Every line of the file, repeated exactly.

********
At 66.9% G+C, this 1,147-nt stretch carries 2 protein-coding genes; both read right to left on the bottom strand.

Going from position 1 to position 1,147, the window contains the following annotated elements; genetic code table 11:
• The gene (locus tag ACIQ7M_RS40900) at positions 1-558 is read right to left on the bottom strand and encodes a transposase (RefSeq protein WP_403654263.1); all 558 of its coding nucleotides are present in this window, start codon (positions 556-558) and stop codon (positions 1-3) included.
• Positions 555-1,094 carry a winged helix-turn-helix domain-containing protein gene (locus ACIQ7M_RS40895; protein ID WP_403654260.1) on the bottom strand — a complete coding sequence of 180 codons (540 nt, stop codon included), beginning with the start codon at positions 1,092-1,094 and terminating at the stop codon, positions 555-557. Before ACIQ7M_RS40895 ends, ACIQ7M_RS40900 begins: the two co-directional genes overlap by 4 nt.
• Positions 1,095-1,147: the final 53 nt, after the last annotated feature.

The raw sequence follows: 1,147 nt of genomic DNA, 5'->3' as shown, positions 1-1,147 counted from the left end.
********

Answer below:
At 66.9% G+C, this 1,147-nt stretch carries 2 protein-coding genes; both read right to left on the bottom strand.

Going from position 1 to position 1,147, the window contains the following annotated elements; genetic code table 11:
• The gene (locus tag ACIQ7M_RS40900) at positions 1-558 is read right to left on the bottom strand and encodes a transposase (RefSeq protein WP_403654263.1); all 558 of its coding nucleotides are present in this window, start codon (positions 556-558) and stop codon (positions 1-3) included.
• Positions 555-1,094 carry a winged helix-turn-helix domain-containing protein gene (locus ACIQ7M_RS40895; protein ID WP_403654260.1) on the bottom strand — a complete coding sequence of 180 codons (540 nt, stop codon included), beginning with the start codon at positions 1,092-1,094 and terminating at the stop codon, positions 555-557. Before ACIQ7M_RS40895 ends, ACIQ7M_RS40900 begins: the two co-directional genes overlap by 4 nt.
• Positions 1,095-1,147: the final 53 nt, after the last annotated feature.

The raw sequence follows: 1,147 nt of genomic DNA, 5'->3' as shown, positions 1-1,147 counted from the left end.